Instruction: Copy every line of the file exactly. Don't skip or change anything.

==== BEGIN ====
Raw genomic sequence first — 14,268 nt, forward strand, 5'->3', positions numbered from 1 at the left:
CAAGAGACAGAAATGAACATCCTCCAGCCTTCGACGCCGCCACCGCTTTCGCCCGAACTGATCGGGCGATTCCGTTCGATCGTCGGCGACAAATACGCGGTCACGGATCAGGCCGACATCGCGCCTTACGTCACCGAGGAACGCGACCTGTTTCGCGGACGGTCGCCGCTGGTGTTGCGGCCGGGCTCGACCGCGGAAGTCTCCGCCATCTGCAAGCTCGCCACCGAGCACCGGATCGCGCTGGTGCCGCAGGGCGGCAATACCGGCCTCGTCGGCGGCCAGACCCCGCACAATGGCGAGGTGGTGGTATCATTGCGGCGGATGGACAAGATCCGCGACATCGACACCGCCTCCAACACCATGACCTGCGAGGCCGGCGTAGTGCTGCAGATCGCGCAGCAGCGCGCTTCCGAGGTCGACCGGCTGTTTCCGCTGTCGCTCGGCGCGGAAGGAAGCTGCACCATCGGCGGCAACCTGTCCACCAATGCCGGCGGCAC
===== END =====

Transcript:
Raw genomic sequence first — 14,268 nt, forward strand, 5'->3', positions numbered from 1 at the left:
CAAGAGACAGAAATGAACATCCTCCAGCCTTCGACGCCGCCACCGCTTTCGCCCGAACTGATCGGGCGATTCCGTTCGATCGTCGGCGACAAATACGCGGTCACGGATCAGGCCGACATCGCGCCTTACGTCACCGAGGAACGCGACCTGTTTCGCGGACGGTCGCCGCTGGTGTTGCGGCCGGGCTCGACCGCGGAAGTCTCCGCCATCTGCAAGCTCGCCACCGAGCACCGGATCGCGCTGGTGCCGCAGGGCGGCAATACCGGCCTCGTCGGCGGCCAGACCCCGCACAATGGCGAGGTGGTGGTATCATTGCGGCGGATGGACAAGATCCGCGACATCGACACCGCCTCCAACACCATGACCTGCGAGGCCGGCGTAGTGCTGCAGATCGCGCAGCAGCGCGCTTCCGAGGTCGACCGGCTGTTTCCGCTGTCGCTCGGCGCGGAAGGAAGCTGCACCATCGGCGGCAACCTGTCCACCAATGCCGGCGGCAC